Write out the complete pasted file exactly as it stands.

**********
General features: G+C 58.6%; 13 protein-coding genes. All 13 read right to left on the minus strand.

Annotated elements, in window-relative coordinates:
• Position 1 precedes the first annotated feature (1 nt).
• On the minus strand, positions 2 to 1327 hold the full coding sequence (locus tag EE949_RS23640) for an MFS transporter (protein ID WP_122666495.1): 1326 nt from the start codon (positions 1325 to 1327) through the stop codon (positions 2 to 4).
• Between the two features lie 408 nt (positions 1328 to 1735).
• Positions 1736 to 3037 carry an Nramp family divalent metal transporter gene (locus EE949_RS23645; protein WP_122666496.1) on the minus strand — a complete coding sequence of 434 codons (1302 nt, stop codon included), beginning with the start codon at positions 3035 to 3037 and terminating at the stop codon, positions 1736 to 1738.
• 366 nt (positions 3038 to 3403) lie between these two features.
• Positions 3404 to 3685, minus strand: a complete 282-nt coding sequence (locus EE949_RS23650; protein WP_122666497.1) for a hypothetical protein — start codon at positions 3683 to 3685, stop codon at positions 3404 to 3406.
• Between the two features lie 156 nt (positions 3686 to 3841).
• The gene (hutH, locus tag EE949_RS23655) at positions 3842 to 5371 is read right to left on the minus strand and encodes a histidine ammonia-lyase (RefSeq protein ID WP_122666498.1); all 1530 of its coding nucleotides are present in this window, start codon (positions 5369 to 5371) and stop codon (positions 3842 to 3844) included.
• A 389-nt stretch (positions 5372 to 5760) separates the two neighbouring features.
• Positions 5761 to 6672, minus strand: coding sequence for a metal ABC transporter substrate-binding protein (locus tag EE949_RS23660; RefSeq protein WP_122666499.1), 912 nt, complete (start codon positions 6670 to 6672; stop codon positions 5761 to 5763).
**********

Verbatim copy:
General features: G+C 58.6%; 13 protein-coding genes. All 13 read right to left on the minus strand.

Annotated elements, in window-relative coordinates:
• Position 1 precedes the first annotated feature (1 nt).
• On the minus strand, positions 2 to 1327 hold the full coding sequence (locus tag EE949_RS23640) for an MFS transporter (protein ID WP_122666495.1): 1326 nt from the start codon (positions 1325 to 1327) through the stop codon (positions 2 to 4).
• Between the two features lie 408 nt (positions 1328 to 1735).
• Positions 1736 to 3037 carry an Nramp family divalent metal transporter gene (locus EE949_RS23645; protein WP_122666496.1) on the minus strand — a complete coding sequence of 434 codons (1302 nt, stop codon included), beginning with the start codon at positions 3035 to 3037 and terminating at the stop codon, positions 1736 to 1738.
• 366 nt (positions 3038 to 3403) lie between these two features.
• Positions 3404 to 3685, minus strand: a complete 282-nt coding sequence (locus EE949_RS23650; protein WP_122666497.1) for a hypothetical protein — start codon at positions 3683 to 3685, stop codon at positions 3404 to 3406.
• Between the two features lie 156 nt (positions 3686 to 3841).
• The gene (hutH, locus tag EE949_RS23655) at positions 3842 to 5371 is read right to left on the minus strand and encodes a histidine ammonia-lyase (RefSeq protein ID WP_122666498.1); all 1530 of its coding nucleotides are present in this window, start codon (positions 5369 to 5371) and stop codon (positions 3842 to 3844) included.
• A 389-nt stretch (positions 5372 to 5760) separates the two neighbouring features.
• Positions 5761 to 6672, minus strand: coding sequence for a metal ABC transporter substrate-binding protein (locus tag EE949_RS23660; RefSeq protein WP_122666499.1), 912 nt, complete (start codon positions 6670 to 6672; stop codon positions 5761 to 5763).